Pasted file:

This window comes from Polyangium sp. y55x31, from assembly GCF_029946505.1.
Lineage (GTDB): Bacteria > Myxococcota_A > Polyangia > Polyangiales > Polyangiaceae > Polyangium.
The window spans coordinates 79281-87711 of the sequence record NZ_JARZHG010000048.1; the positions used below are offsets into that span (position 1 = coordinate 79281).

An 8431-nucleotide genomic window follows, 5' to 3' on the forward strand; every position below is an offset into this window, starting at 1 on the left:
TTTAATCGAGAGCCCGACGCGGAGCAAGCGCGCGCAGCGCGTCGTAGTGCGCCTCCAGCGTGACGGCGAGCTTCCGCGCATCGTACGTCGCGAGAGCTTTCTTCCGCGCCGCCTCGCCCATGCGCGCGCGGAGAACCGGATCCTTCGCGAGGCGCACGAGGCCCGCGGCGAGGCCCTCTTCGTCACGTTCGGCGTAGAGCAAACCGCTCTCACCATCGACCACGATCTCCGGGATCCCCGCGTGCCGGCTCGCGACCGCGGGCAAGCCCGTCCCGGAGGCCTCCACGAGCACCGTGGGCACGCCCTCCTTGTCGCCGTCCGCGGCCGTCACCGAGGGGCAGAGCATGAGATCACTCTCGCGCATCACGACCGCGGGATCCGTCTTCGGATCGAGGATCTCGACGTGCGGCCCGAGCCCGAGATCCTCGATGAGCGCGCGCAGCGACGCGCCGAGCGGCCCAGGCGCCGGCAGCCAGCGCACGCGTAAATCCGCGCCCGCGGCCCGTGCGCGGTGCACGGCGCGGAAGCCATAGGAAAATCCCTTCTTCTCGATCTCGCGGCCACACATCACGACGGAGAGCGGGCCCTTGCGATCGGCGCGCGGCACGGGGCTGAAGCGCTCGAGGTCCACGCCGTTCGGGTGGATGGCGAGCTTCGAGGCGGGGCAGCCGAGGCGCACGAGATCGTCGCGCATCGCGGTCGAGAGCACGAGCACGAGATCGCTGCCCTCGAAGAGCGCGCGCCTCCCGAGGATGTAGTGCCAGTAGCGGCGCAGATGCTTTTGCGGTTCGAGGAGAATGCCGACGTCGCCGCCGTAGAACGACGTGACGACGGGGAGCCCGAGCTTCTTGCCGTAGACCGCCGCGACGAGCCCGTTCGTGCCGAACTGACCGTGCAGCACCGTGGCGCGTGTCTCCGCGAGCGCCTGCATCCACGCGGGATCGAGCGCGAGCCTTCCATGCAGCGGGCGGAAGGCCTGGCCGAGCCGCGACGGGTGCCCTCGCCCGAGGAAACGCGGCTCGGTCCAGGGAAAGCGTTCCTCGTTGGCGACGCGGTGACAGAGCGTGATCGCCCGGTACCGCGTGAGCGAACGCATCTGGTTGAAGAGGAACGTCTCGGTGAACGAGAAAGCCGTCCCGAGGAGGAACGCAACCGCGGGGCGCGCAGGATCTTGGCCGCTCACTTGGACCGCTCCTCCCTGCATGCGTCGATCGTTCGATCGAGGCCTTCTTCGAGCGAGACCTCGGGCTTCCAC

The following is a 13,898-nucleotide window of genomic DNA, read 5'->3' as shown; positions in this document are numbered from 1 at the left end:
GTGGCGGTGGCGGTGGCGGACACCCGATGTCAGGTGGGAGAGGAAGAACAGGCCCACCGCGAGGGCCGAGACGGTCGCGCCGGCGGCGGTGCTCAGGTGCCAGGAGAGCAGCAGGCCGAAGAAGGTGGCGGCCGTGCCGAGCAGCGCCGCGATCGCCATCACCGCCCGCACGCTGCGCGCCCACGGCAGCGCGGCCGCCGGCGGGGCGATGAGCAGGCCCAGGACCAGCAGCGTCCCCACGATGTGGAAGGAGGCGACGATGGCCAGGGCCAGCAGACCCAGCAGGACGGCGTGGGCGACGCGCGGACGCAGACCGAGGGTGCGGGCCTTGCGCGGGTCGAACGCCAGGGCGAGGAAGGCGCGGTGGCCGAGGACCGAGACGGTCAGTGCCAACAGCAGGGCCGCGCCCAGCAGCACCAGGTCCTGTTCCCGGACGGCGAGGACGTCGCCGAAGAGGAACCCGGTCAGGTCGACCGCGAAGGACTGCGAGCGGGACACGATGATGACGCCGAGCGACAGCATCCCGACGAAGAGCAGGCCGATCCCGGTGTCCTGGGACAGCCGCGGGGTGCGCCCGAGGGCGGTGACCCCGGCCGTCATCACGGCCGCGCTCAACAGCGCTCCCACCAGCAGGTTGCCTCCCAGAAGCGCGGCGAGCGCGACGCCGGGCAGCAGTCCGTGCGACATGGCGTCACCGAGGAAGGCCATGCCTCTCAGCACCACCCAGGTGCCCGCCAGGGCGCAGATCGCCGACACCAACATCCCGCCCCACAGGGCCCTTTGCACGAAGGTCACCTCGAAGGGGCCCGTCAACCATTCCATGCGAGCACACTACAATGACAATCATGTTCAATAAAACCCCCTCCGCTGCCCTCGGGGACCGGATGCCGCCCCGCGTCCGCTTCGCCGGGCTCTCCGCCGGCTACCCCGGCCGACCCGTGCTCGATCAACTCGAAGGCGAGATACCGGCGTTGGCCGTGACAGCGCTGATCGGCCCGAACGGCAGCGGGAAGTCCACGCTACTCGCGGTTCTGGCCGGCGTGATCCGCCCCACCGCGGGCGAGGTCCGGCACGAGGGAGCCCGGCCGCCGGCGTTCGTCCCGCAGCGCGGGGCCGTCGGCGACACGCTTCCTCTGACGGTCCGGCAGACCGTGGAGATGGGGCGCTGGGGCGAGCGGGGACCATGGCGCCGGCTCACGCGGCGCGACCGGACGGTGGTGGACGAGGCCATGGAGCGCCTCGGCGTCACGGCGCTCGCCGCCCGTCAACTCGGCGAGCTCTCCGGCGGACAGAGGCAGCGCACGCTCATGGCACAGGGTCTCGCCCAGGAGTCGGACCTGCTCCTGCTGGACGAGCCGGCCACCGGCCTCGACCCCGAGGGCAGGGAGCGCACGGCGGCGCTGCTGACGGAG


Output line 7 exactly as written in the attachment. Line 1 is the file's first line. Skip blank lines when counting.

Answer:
GTGGCGGTGGCGGTGGCGGACACCCGATGTCAGGTGGGAGAGGAAGAACAGGCCCACCGCGAGGGCCGAGACGGTCGCGCCGGCGGCGGTGCTCAGGTGCCAGGAGAGCAGCAGGCCGAAGAAGGTGGCGGCCGTGCCGAGCAGCGCCGCGATCGCCATCACCGCCCGCACGCTGCGCGCCCACGGCAGCGCGGCCGCCGGCGGGGCGATGAGCAGGCCCAGGACCAGCAGCGTCCCCACGATGTGGAAGGAGGCGACGATGGCCAGGGCCAGCAGACCCAGCAGGACGGCGTGGGCGACGCGCGGACGCAGACCGAGGGTGCGGGCCTTGCGCGGGTCGAACGCCAGGGCGAGGAAGGCGCGGTGGCCGAGGACCGAGACGGTCAGTGCCAACAGCAGGGCCGCGCCCAGCAGCACCAGGTCCTGTTCCCGGACGGCGAGGACGTCGCCGAAGAGGAACCCGGTCAGGTCGACCGCGAAGGACTGCGAGCGGGACACGATGATGACGCCGAGCGACAGCATCCCGACGAAGAGCAGGCCGATCCCGGTGTCCTGGGACAGCCGCGGGGTGCGCCCGAGGGCGGTGACCCCGGCCGTCATCACGGCCGCGCTCAACAGCGCTCCCACCAGCAGGTTGCCTCCCAGAAGCGCGGCGAGCGCGACGCCGGGCAGCAGTCCGTGCGACATGGCGTCACCGAGGAAGGCCATGCCTCTCAGCACCACCCAGGTGCCCGCCAGGGCGCAGATCGCCGACACCAACATCCCGCCCCACAGGGCCCTTTGCACGAAGGTCACCTCGAAGGGGCCCGTCAACCATTCCATGCGAGCACACTACAATGACAATCATGTTCAATAAAACCCCCTCCGCTGCCCTCGGGGACCGGATGCCGCCCCGCGTCCGCTTCGCCGGGCTCTCCGCCGGCTACCCCGGCCGACCCGTGCTCGATCAACTCGAAGGCGAGATACCGGCGTTGGCCGTGACAGCGCTGATCGGCCCGAACGGCAGCGGGAAGTCCACGCTACTCGCGGTTCTGGCCGGCGTGATCCGCCCCACCGCGGGCGAGGTCCGGCACGAGGGAGCCCGGCCGCCGGCGTTCGTCCCGCAGCGCGGGGCCGTCGGCGACACGCTTCCTCTGACGGTCCGGCAGACCGTGGAGATGGGGCGCTGGGGCGAGCGGGGACCATGGCGCCGGCTCACGCGGCGCGACCGGACGGTGGTGGACGAGGCCATGGAGCGCCTCGGCGTCACGGCGCTCGCCGCCCGTCAACTCGGCGAGCTCTCCGGCGGACAGAGGCAGCGCACGCTCATGGCACAGGGTCTCGCCCAGGAGTCGGACCTGCTCCTGCTGGACGAGCCGGCCACCGGCCTCGACCCCGAGGGCAGGGAGCGCACGGCGGCGCTGCTGACGGAG